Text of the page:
« Back to articlePrint this article

How politicians should deal with businessmen

December 03, 2010 10:50 IST
All the scams that have tumbled out of the closet in the last few months have exposed one more time the link that exists between businessmen and politicians, writes Bhupesh Bhandari.

Conceptually, there is nothing wrong about it. Businessmen, like anybody else, have every right to lobby the elected representatives for what they think is good for them.

Should the leader maintain his distance from businessmen? The example of Jawaharlal Nehru is often quoted to suggest how leaders should deal with businessmen. It would be instructive to see how India's first prime minister handled this delicate matter.

Nehru was a socialist, though of the Fabian type. He disliked wealthy men in general and intrusive businessmen in particular.

He had attended the International Congress against Colonial Oppression and Imperialism in Brussels in February 1927 as a representative of the Indian National Congress.

Though the Soviet Union had stayed away, it was an assembly of communists and their sympathisers. Nehru made quite an impact at Brussels.

He then travelled to Moscow along with his father Motilal Nehru to see firsthand communism at work. He came back full of the revolutionary zeal.

When Nehru became Congress president at the Lahore session in 1929, he left nobody in doubt where his heart was: "I must frankly confess that I am a socialist and a republican and am no believer in kings or princes, or in the order which produces the modern kings of industry, who have greater power over the lives and fortunes of men than even the kings of old, and whose methods are as predatory as those of the old feudal aristocracy."

What strengthened his belief in the years that followed was the rapid strides made by the Soviet Union under the Five-year Plans, while the rest of the world - the capitalist world or the free economies - reeled from the impact of the Great Depression: The crash in the stock markets had wiped out huge quantities of wealth, factories had come to a standstill and there was joblessness all around.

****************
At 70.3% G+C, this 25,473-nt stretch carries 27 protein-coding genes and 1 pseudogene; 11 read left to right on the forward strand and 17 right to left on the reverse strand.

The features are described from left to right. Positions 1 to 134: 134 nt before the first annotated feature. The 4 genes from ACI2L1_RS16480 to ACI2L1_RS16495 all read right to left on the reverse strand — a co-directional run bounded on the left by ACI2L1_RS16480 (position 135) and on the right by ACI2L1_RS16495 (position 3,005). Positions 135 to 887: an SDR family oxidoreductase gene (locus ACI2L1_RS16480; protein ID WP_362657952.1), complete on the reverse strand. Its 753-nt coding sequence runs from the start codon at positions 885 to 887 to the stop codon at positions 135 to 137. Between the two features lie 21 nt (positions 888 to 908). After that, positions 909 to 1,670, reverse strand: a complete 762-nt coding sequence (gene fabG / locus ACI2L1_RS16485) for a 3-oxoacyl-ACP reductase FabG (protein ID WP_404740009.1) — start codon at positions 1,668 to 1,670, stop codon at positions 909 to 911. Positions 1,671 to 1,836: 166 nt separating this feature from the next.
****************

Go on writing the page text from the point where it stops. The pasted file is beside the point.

The communist bloc, being an autarchy, was immune from these shocks.

Nehru seldom got along with Ghanshyam Das Birla, the tallest Indian businessman of his time. In the pre-Independence days, he thought Birla supported the Hindu lobby within the Congress.

Agnostic to the core, Nehru found no place for religion in public life. Birla, on the other hand, found his sympathies for the Soviet Union and his socialist bent of mind a bit too much to handle.

In 1936, Birla wrote to Mahatma Gandhi: "In London, Nehru was making speeches that Russia was India's best friend and Japan a weakening power. I don't know about Russia, but I definitely know that Japan is not a weakening power."

After Mahatma Gandhi was assassinated on January 30, 1948 by a Hindu fanatic in the lawns of Birla House in New Delhi, Nehru wanted the house to become a national monument; Birla wasn't keen.

Another catfight was played out between the two. Independence didn't help matters. Birla had to junk his plans to set up a steel plant at Durgapur in West Bengal because Nehru had decided that it was the job of the public sector to make steel.

There was no businessman Nehru disliked more than Ramkrishna Dalmia. "He is an ugly man with an ugly face and an ugly mind and an ugly heart," Nehru once said of him. Dalmia had at one time even invested Rs 10,000 for a 30 per cent stake in Nehru's newspaper National Herald.

The venture required more and more money. Nehru and Dalmia began to bicker. Dalmia left in a huff. Subsequently, Dalmia blamed Nehru for the plight of Hindus during Partition. When it came to light that he had taken out public money from his insurance company for speculation, Dalmia was arrested and spent two years in jail.

But Nehru respected some businessmen. When he was short of money after his father's death, Nehru had toyed with the idea of working with the Tata group. He had even used a Tata aircraft during his campaign in 1937.

The Tatas were Parsis and did not wear their religion on their sleeves. They had built assets like the steel mill in Jamshedpur and the Taj Mahal hotel in Mumbai, which had done all Indians proud. Under J R D Tata, they had earned a name as an ethical business house which did things the right way.

But fractures in the relationship began to emerge soon after Independence. Tata did not approve of Nehru's economic policies. Nehru once told Tata that he hated the word profit.

"Jawaharlal, I am talking about the need of the public sector making a profit," Tata shot back. "Never talk to me about the word profit; it is a dirty word," Nehru retorted!

Another businessman Nehru respected was Lala Shri Ram of DCM. He was well-known in business circles for his pro-labour policies, high ethical standards and staunch support to swadeshi.

On January 11, 1963, Lala Shri Ram died. One of the first visitors to his residence was Nehru. Standing next to the body, he put his arm on the shoulder of Bharat Ram, Lala Shri Ram's second son, and said: Bada mukammal insaan tha (He was such a complete man).

Bhupesh Bhandari
Source: source image